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Two good: Mumbai teens win trip to FIFA World Cup

Sixteen-year-old Drishti Punjabi and 15-year-old Pranjal Agarwal from Mumbai are among six youngsters from across India who will be the official flag bearers at the upcoming FIFA World Cup

Six years ago, when Drishti Punjabi, a resident of Napean Sea Road, started playing football at Priyadarshini Park, little did she imagine that one day she would get to see her favourite soccer players up, close and personal at the FIFA World Cup, the most prestigious football event in the world. But on July 1, she will able to realise this dream along with Pranjal Agarwal, a Navi Mumbai resident.

Pranjal Agarwal and Drishti Punjabi
Pranjal Agarwal and Drishti Punjabi will be on the field at Sao Paulo on July 1, holding the fair play flag, participating in the teams’ national anthems and interacting with the players, before the match

The duo, a part of a six-member contingent from across the country, will travel to Sao Paulo, Brazil, for a pre-quarter-final match, as part of the Adidas FIFA Fairplay Flag bearers programme. They will be on the field before the match, holding the fair play flag, participating in the teams’ national anthems and interacting with the players.

Punjabi, a student of Walsingham High School, says, “My excitement level is so high that it’s difficult for me to think straight and chart out what questions I want to ask the players. I want to bask in the moment when I’m on the field on July 1.”
Agarwal, on the other hand, is very clear about what he wants to ask the players when he meets them. He says, “I would like to ask them about their experience of growing from local players to internationally-renowned sportsmen.”

Lone girl in the team
It has been a long road for both Punjabi and Agarwal to achieve this feat. Punjabi, who is the only girl among the six-member team, which has been pooled in from Mumbai, Delhi and Bangalore, started playing football at the age of 10. She was already involved in badminton, athletics and swimming when she became intrigued by soccer.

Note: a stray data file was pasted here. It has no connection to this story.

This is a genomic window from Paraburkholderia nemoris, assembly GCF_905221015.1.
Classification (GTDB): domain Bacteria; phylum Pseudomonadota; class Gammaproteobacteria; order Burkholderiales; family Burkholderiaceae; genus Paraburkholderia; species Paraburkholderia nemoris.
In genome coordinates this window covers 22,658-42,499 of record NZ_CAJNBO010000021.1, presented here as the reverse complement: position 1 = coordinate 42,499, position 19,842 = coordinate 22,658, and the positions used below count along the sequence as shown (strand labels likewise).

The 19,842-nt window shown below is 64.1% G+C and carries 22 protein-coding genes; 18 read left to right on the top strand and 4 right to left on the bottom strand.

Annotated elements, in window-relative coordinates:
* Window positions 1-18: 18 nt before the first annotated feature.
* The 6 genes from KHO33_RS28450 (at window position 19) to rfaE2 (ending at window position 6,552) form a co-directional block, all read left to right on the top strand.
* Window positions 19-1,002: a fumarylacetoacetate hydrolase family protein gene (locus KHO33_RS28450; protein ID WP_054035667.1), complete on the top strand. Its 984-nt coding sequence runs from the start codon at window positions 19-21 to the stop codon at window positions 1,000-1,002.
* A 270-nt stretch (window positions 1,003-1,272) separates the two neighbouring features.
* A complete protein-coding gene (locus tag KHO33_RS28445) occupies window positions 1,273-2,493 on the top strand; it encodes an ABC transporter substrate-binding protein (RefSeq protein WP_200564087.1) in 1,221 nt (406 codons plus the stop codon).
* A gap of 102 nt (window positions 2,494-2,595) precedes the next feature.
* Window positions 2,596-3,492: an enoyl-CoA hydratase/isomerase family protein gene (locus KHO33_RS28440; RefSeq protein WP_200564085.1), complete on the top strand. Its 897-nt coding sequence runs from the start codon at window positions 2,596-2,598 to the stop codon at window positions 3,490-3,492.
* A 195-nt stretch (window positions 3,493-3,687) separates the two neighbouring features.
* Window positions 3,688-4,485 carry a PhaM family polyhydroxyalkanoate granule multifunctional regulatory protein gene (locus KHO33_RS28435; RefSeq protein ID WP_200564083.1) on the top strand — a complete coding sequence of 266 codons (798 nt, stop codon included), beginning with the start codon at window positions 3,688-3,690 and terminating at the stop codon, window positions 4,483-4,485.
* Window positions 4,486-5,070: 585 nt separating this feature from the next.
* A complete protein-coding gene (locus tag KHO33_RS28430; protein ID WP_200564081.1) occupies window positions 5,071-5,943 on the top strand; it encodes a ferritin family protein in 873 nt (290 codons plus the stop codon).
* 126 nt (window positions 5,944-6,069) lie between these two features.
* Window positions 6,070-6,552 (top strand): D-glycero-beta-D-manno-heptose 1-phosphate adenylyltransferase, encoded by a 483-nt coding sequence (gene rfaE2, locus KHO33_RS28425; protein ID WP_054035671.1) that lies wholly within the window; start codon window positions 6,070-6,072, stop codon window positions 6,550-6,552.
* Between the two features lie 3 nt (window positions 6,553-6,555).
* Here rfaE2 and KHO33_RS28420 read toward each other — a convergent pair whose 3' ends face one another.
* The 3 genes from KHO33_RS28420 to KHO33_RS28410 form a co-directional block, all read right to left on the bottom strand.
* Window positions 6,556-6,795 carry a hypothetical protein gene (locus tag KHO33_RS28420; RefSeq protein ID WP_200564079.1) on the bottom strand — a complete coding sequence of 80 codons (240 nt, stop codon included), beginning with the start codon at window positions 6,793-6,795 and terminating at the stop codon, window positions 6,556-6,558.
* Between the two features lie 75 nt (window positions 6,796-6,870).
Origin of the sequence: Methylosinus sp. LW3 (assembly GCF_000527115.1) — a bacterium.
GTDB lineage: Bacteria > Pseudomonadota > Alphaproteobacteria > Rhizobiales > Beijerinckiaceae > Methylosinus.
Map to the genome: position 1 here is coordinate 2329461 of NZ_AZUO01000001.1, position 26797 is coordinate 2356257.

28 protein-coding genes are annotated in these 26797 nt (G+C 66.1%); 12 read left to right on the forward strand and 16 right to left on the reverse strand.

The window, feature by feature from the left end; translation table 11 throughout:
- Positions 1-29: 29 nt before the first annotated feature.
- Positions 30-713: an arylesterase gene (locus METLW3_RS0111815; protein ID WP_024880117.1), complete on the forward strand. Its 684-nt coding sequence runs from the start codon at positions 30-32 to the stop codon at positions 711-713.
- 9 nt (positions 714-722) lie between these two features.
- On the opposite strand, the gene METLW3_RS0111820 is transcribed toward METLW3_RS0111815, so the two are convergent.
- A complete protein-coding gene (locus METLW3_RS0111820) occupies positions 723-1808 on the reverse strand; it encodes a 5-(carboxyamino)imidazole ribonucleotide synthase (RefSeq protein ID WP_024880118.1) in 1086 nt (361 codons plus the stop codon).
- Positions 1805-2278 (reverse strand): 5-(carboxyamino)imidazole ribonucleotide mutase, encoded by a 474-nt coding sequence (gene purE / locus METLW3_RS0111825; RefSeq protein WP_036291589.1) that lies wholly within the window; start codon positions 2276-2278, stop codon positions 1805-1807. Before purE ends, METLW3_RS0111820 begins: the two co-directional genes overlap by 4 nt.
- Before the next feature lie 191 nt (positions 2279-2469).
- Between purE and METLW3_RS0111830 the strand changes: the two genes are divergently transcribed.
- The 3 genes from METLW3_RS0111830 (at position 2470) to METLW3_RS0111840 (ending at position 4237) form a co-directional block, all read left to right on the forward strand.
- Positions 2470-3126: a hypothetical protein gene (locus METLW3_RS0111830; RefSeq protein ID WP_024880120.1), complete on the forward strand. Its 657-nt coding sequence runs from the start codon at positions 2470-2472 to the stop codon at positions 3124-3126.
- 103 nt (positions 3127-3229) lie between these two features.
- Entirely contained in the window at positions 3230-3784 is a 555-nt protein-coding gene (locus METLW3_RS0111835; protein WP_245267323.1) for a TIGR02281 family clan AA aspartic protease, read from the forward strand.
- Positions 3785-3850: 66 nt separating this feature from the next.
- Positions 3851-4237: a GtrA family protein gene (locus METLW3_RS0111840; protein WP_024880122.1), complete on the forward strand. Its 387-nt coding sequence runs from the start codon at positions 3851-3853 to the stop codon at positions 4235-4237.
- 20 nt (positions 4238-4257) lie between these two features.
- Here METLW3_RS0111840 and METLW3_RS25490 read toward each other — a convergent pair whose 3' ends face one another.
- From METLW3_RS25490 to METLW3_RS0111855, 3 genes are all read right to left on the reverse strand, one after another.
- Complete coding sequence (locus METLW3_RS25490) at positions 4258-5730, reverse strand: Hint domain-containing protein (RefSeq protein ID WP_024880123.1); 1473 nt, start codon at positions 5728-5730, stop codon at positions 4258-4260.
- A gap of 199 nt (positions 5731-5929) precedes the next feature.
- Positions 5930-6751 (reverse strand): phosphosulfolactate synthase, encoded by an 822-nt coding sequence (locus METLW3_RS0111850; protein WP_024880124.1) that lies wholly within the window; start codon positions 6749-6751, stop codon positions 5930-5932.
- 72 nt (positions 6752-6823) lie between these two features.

She says, “I would often go to Priyadarshini Park and see only boys playing football. But I loved the game’s vibrant energy.” When she asked her parents for their permission, she was met with stiff opposition. “My father, a businessman, was shocked when I approached him.

But I managed to convince him saying that girls are equal to boys and are not less than them in any aspect. Today, he is very proud of me,” says Punjabi, who isn’t a member of any professional club but has been training under coach Fenny Fernandez at Priyadarshini Park. Last October, she was selected in the under-19 Maharashtra soccer team, but couldn’t play as she had injured her ankle.

The youngster, who adores Lionel Messi, admits that she isn’t too sure about pursuing football professionally due to her personal issues. “I lost my mother nine months ago. I have a younger sister, whom I have to take care of. So I don’t know if I can pursue football in the longer run.”

Stars in his eyes
Fifteen-year-old Agarwal, a student of Delhi Public School in Navi Mumbai, started playing soccer when he was six. “My elder brother would play football. One day, the sports director of my school asked me to come for the morning practice of the game.

Later, I became a part of the school team.” Over the last nine years, Agarwal has participated in several inter-school tournaments and also attended the Gothia Cup: the World Youth Cup at Sweden in 2012. It was serendipity when on May 7, he heard about the Adidas FIFA Fairplay Flag bearer programme and decided to try his luck. The organisers had contacted football clubs and schools and sent out fliers.

He says, “I underwent the selection process wherein we were judged by referees of national football club, former players and coaches on the basis of how we timed our penalty shots and dribbling skills etc. Later, we participated in a short quiz following which 30 players were selected from each city. All 30 finalists underwent a solo round post which the final two from each city were announced.”

The teenager is hopeful that this time his favourite team Germany will win the World Cup. “It has a very good net and defence strategy. Every time they go to the semi finals and lose. This time, I really want them to win,” he signs off.

Tushar Goculdas, Brand Director, adidas India, says, “This is the most exciting opportunity for young football fans in the country — bringing them close to the action on the pitch and the players they love.”

What's the programme about?
The Adidas FIFA Fairplay Flagbearers Programme is a global programme, where the objective is to find six ultimate fans of the game. It was a part of the previous editions of the 2006 and 2010 World Cups too.

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